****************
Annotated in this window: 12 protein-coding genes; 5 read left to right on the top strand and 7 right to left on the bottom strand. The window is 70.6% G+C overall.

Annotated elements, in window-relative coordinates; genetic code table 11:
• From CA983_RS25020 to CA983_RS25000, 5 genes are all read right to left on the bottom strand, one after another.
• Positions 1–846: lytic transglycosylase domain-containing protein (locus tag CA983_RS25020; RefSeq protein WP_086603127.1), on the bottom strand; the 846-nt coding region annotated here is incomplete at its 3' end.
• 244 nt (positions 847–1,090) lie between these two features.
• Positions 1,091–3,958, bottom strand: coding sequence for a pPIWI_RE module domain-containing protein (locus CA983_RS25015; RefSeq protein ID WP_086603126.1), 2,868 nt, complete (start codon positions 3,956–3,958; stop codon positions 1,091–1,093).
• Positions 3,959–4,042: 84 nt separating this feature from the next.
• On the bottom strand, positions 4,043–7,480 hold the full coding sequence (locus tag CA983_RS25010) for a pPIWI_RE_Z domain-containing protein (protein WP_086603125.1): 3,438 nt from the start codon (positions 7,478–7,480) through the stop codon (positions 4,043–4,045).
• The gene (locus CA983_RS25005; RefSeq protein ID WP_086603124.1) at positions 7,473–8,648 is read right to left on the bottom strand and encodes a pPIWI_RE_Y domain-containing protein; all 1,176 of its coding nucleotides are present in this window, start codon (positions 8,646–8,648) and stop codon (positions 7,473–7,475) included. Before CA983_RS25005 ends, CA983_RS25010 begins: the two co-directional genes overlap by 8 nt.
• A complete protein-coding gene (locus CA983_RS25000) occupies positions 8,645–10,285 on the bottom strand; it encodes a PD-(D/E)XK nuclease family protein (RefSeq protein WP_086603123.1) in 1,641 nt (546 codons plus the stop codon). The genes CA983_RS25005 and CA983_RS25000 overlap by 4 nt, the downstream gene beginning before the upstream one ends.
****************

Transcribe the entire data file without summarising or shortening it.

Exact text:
Annotated in this window: 12 protein-coding genes; 5 read left to right on the top strand and 7 right to left on the bottom strand. The window is 70.6% G+C overall.

Annotated elements, in window-relative coordinates; genetic code table 11:
• From CA983_RS25020 to CA983_RS25000, 5 genes are all read right to left on the bottom strand, one after another.
• Positions 1–846: lytic transglycosylase domain-containing protein (locus tag CA983_RS25020; RefSeq protein WP_086603127.1), on the bottom strand; the 846-nt coding region annotated here is incomplete at its 3' end.
• 244 nt (positions 847–1,090) lie between these two features.
• Positions 1,091–3,958, bottom strand: coding sequence for a pPIWI_RE module domain-containing protein (locus CA983_RS25015; RefSeq protein ID WP_086603126.1), 2,868 nt, complete (start codon positions 3,956–3,958; stop codon positions 1,091–1,093).
• Positions 3,959–4,042: 84 nt separating this feature from the next.
• On the bottom strand, positions 4,043–7,480 hold the full coding sequence (locus tag CA983_RS25010) for a pPIWI_RE_Z domain-containing protein (protein WP_086603125.1): 3,438 nt from the start codon (positions 7,478–7,480) through the stop codon (positions 4,043–4,045).
• The gene (locus CA983_RS25005; RefSeq protein ID WP_086603124.1) at positions 7,473–8,648 is read right to left on the bottom strand and encodes a pPIWI_RE_Y domain-containing protein; all 1,176 of its coding nucleotides are present in this window, start codon (positions 8,646–8,648) and stop codon (positions 7,473–7,475) included. Before CA983_RS25005 ends, CA983_RS25010 begins: the two co-directional genes overlap by 8 nt.
• A complete protein-coding gene (locus CA983_RS25000) occupies positions 8,645–10,285 on the bottom strand; it encodes a PD-(D/E)XK nuclease family protein (RefSeq protein WP_086603123.1) in 1,641 nt (546 codons plus the stop codon). The genes CA983_RS25005 and CA983_RS25000 overlap by 4 nt, the downstream gene beginning before the upstream one ends.